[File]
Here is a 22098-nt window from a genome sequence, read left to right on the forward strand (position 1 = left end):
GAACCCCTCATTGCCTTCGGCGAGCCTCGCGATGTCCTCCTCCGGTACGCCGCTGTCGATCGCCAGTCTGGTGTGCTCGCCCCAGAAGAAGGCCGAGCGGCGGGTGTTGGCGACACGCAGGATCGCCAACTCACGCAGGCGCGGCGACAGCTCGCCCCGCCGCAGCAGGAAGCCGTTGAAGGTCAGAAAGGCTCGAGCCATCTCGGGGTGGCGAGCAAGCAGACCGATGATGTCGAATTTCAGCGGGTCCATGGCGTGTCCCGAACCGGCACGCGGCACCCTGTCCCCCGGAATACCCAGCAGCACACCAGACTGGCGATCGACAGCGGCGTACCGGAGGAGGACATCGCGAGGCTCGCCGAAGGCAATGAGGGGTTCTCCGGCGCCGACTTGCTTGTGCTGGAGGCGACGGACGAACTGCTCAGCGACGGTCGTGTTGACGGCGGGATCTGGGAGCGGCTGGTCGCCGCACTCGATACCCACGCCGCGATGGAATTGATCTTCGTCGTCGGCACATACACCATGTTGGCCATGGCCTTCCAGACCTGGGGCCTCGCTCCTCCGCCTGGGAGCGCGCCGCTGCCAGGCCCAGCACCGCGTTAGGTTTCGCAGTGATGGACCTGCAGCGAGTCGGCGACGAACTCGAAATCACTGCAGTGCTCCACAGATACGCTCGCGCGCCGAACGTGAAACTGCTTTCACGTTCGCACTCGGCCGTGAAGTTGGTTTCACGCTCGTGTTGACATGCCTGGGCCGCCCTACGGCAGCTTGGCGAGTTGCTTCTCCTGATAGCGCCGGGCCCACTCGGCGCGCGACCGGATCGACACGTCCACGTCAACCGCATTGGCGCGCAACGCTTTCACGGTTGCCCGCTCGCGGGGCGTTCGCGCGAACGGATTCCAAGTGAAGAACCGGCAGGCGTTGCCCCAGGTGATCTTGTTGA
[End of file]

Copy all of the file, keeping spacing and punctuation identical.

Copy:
Here is a 22098-nt window from a genome sequence, read left to right on the forward strand (position 1 = left end):
GAACCCCTCATTGCCTTCGGCGAGCCTCGCGATGTCCTCCTCCGGTACGCCGCTGTCGATCGCCAGTCTGGTGTGCTCGCCCCAGAAGAAGGCCGAGCGGCGGGTGTTGGCGACACGCAGGATCGCCAACTCACGCAGGCGCGGCGACAGCTCGCCCCGCCGCAGCAGGAAGCCGTTGAAGGTCAGAAAGGCTCGAGCCATCTCGGGGTGGCGAGCAAGCAGACCGATGATGTCGAATTTCAGCGGGTCCATGGCGTGTCCCGAACCGGCACGCGGCACCCTGTCCCCCGGAATACCCAGCAGCACACCAGACTGGCGATCGACAGCGGCGTACCGGAGGAGGACATCGCGAGGCTCGCCGAAGGCAATGAGGGGTTCTCCGGCGCCGACTTGCTTGTGCTGGAGGCGACGGACGAACTGCTCAGCGACGGTCGTGTTGACGGCGGGATCTGGGAGCGGCTGGTCGCCGCACTCGATACCCACGCCGCGATGGAATTGATCTTCGTCGTCGGCACATACACCATGTTGGCCATGGCCTTCCAGACCTGGGGCCTCGCTCCTCCGCCTGGGAGCGCGCCGCTGCCAGGCCCAGCACCGCGTTAGGTTTCGCAGTGATGGACCTGCAGCGAGTCGGCGACGAACTCGAAATCACTGCAGTGCTCCACAGATACGCTCGCGCGCCGAACGTGAAACTGCTTTCACGTTCGCACTCGGCCGTGAAGTTGGTTTCACGCTCGTGTTGACATGCCTGGGCCGCCCTACGGCAGCTTGGCGAGTTGCTTCTCCTGATAGCGCCGGGCCCACTCGGCGCGCGACCGGATCGACACGTCCACGTCAACCGCATTGGCGCGCAACGCTTTCACGGTTGCCCGCTCGCGGGGCGTTCGCGCGAACGGATTCCAAGTGAAGAACCGGCAGGCGTTGCCCCAGGTGATCTTGTTGA